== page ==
Improving Range & Pasture Production: Consider a Fall pasture weed inventory Back »

Written by Darrell Deneke, former SDSU Extension IPM Coordinator.


Fall is a good time to assess your range and pasture condition as we go into the winter season. This is especially important when it comes to your weed management strategies. Identifying the weeds of concern can take place in the fall and control plans for the next growing season can be determined. A good weed inventory in the fall will tell ranchers what the predominant weed species are in the pasture.

When scouting your pastures check for the type of weeds present. Many perennials and biennials will have new growth in the fall especially with adequate fall moisture. Perennials may have new shoots or seedlings from seed banks or, like biennials, the rosettes may be found. Annual weeds may have remnants of mature growth or in the case of later emerging annuals lush growth and new seed formation will be present. Some weed species can be grazed in the fall, but be sure the weed species present does not represent toxicity risks for livestock. The other management concern is to make sure the weeds are not allowed to go to seed and further increase the soil seed bank.

Fall is also a good time to assess the range and pasture grass conditions. Overstocking will contribute to stressing grass species and give weed species a competitive edge thus increasing trouble spots in a pasture. This is a good time to consider adjusting your grazing management plan to increase the overall competitiveness of your forage mix. The best weed control program for pastures and range is a competitive healthy grass stand.

When conducting your weed inventory identify the weed species in abundance and develop a pasture map that shows where the weeds are located and the general weed population size using a rating system of few, many, or scattered. Also, note if the weeds are broadleaf, woody or grass species. Accurately identifying the weed species will make planning control options much easier.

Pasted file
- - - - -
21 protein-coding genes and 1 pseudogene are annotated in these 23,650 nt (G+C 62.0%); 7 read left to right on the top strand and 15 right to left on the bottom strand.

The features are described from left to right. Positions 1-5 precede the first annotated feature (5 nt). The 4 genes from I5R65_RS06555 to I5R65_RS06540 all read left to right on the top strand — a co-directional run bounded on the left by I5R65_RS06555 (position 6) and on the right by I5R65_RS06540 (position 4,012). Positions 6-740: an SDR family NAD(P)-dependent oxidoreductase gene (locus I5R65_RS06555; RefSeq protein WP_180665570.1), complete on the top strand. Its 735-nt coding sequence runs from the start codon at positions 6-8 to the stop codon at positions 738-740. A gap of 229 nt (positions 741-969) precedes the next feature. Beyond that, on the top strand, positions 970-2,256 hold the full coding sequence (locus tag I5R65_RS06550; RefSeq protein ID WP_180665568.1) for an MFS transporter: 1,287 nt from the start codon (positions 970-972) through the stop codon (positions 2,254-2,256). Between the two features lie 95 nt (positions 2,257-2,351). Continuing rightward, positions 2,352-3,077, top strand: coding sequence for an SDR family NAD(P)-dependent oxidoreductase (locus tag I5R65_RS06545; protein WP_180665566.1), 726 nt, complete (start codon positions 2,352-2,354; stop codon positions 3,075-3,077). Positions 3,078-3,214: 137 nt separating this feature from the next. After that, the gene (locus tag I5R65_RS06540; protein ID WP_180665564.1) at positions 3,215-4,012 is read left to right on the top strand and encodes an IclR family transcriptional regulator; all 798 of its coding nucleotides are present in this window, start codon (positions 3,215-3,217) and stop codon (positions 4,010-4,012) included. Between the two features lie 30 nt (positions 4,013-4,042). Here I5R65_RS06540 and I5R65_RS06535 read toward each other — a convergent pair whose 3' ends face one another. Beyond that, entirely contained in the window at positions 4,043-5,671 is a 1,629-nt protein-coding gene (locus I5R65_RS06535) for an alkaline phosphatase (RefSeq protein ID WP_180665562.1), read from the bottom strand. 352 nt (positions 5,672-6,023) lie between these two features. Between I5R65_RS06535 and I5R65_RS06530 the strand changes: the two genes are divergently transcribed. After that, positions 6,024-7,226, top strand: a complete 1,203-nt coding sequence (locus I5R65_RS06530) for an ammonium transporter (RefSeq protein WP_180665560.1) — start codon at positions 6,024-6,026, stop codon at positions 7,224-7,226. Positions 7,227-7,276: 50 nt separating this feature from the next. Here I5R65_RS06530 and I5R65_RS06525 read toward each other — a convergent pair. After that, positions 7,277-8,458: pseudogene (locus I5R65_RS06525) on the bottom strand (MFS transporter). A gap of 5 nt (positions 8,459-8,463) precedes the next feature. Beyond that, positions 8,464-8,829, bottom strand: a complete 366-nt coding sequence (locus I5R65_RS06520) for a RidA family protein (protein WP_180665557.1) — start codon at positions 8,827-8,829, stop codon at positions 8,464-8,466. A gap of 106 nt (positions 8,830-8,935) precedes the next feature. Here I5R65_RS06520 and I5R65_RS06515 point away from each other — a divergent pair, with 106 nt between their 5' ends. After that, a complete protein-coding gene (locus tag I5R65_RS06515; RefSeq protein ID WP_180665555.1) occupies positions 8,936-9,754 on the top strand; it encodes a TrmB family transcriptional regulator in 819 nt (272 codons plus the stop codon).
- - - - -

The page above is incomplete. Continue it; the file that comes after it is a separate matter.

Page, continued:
Consider an Integrated Pest Management (IPM) approach to your weed management plans. Look at all options available; herbicides, mowing or clipping, grazing management, biological control and other cultural and mechanical controls. If weed populations are noted in the inventory as being scattered in areas, a plan for spot treatment is a good way of cutting costs and reducing the amount of herbicide to the land.

Annual weeds are normally treated in the late spring and early summer with mid-June being the target for many pasture weeds. Perennial and biennial weed species can be treated in late spring and early fall with good results. Fall is a great time to spray some perennial and biennial weeds as the plants are translocating sugars and starches to their roots to prepare for winter. This will aid the herbicide treatment getting to the root system and give more effective results. If there are perennial brushy weed species present, specific herbicide products will need to be considered. Always remember to be aware of desirable forbs and broadleaf plants in the pasture and range and note them in your inventory as well. Try to avoid contact with the herbicide treatment so you can maintain them as part of your healthy pasture and rangeland plant community.

For pasture and range weed management information refer to the SDSU Extension Noxious Weed publication.

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